Hospice patient wishing to see one last show gets surprise visit from 'Jersey Boys' actor

- A South Bay hospice patient and lifelong musical theater fan received a very special surprise on Friday that put a huge smile on her face and had her cheering and pumping a fist in the air.

Nancy Greene is a resident of Vista Manor Nursing Center in San Jose. It's no secret there that the 87-year-old has a deep passion for musicals and was a long supporter of TheatreWorks Silicon Valley. 

"...so she knows and loves musicals," explained April Dovorany, spokeswoman for Seasons Hospice & Palliative Care.

Despite her condition, Greene recently expressed her desire to attend one last play. "...but knew even with comfort medication and assistance, it would be too hard," Dovorany said.

Perhaps hoping to get that musical experience vicariously, Greene encouraged Seasons music therapist Josephine Huynh to attend one of her all time favorite Broadway productions, "Jersey Boys," which was on tour and performing in San Jose. 

The request inspired Huynh with an idea. The music therapist took it upon herself to try and bring the show to her patient.

"She did all she could, calling booking agents, tour representatives and even calling the Broadway Booking Office in New York-all with no definite results," Dovorany told KTVU's Frank Somerville.

But since she didn't make any strides, Huynh took her efforts in another direction by purchasing a ticket to a showing of "Jersey Boys." Then after the production, she went straight to the stage door with hopes of meeting a cast member.
"As midnight approached, the lead character in the show, Miguel Jarquin-Moreland, came out of the door," Dovorany explained. "She patiently waited to approach him, telling him all about Nancy and her wish to see one more play. Josephine asked if Miguel was willing to come sing for Nancy, and without hesitation he said, 'Yes, I'll do it!'"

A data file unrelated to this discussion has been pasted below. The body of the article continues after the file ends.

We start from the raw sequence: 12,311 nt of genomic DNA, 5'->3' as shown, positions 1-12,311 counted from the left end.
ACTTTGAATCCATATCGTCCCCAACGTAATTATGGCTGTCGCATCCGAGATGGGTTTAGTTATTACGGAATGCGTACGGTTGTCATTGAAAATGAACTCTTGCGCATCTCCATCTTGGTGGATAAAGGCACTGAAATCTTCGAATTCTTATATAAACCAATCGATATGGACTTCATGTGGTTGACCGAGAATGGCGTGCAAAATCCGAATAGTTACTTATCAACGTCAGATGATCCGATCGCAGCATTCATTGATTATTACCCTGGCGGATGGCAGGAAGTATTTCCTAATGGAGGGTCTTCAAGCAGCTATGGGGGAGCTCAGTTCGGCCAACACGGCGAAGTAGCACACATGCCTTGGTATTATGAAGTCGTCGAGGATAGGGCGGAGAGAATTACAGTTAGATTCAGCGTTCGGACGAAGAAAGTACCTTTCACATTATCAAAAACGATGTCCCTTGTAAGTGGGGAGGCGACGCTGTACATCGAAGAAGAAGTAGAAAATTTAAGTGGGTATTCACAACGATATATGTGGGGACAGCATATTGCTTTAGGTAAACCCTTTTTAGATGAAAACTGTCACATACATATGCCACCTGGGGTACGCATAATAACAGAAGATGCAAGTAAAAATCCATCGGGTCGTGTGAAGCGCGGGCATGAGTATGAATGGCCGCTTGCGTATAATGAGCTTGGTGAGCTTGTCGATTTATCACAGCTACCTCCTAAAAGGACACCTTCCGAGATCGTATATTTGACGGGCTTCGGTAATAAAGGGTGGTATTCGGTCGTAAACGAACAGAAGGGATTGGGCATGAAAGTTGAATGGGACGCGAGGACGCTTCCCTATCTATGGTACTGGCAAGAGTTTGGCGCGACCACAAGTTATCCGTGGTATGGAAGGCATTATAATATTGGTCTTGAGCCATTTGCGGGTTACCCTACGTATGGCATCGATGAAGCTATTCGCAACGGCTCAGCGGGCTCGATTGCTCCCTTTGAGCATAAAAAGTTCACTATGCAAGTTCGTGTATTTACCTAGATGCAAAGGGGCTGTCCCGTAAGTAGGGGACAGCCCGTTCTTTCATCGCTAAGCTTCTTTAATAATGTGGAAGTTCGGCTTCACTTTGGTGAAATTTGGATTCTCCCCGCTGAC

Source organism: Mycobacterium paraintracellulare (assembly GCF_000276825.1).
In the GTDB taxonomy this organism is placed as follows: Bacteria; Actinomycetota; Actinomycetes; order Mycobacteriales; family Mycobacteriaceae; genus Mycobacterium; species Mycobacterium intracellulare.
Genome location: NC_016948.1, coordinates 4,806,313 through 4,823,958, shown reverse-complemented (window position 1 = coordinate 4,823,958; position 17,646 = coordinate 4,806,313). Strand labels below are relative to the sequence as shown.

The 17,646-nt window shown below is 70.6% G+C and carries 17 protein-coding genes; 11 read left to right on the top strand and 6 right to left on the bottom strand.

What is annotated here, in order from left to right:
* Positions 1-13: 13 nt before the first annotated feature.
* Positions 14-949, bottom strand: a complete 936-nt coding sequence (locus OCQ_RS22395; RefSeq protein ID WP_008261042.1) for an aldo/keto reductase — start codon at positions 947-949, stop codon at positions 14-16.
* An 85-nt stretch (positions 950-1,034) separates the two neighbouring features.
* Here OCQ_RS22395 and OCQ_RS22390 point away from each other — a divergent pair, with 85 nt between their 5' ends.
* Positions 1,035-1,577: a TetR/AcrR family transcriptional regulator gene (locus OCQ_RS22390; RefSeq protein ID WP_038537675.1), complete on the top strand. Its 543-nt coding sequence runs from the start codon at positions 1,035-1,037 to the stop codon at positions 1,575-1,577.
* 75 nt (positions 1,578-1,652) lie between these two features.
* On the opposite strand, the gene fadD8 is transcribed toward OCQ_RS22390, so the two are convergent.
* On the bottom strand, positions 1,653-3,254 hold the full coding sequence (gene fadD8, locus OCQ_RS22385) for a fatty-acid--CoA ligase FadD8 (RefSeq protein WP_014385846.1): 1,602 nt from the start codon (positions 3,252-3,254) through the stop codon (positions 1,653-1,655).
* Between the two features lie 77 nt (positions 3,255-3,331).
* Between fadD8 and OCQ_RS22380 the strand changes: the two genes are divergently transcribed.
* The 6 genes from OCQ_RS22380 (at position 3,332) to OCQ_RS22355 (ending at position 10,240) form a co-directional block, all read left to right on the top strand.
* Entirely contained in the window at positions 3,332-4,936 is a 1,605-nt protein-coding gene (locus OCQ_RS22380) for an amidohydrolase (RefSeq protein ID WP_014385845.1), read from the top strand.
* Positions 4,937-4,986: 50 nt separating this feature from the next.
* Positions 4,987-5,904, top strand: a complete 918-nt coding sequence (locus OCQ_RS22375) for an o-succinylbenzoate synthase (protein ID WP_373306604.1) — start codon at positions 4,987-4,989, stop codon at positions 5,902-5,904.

And the next day, that's exactly what happened. Jarquin-Moreland, who plays Frankie Vallie in the show, arrived at the center to serenade the huge musical fan.

In a video released by Seasons Hospice & Palliative Care, Greene lets out a big, "Yay," and throws a fist in the air when Huynh introduces her to the actor.

Jarquin-Moreland presented Greene with a poster and cast album and stood by her bed and sang to her as Huynh strummed a guitar in accompaniment.

"She was actually feeling depressed about her condition," Huynh said, "and the visit did cheer her up."

Chris Tran, a hospice care consultant with Seasons was in the room during the visit and said he witnessed a clear change come over Greene. "The patient is usually quiet and tired but that day was really alert," Tran noted. 

He said Greene even knew the keys to the music and had a rush of memories come back to her. 

The gift of music and a kind gesture from a stranger orchestrated by a therapist who went above and beyond for her patient were enough to transport Greene to a different place, evoke happiness and arouse deep rooted memories from her past.

"Nancy had NO idea this was going to happen," Dovorany noted, "and in this video you can see how much joy his visit brought her." 

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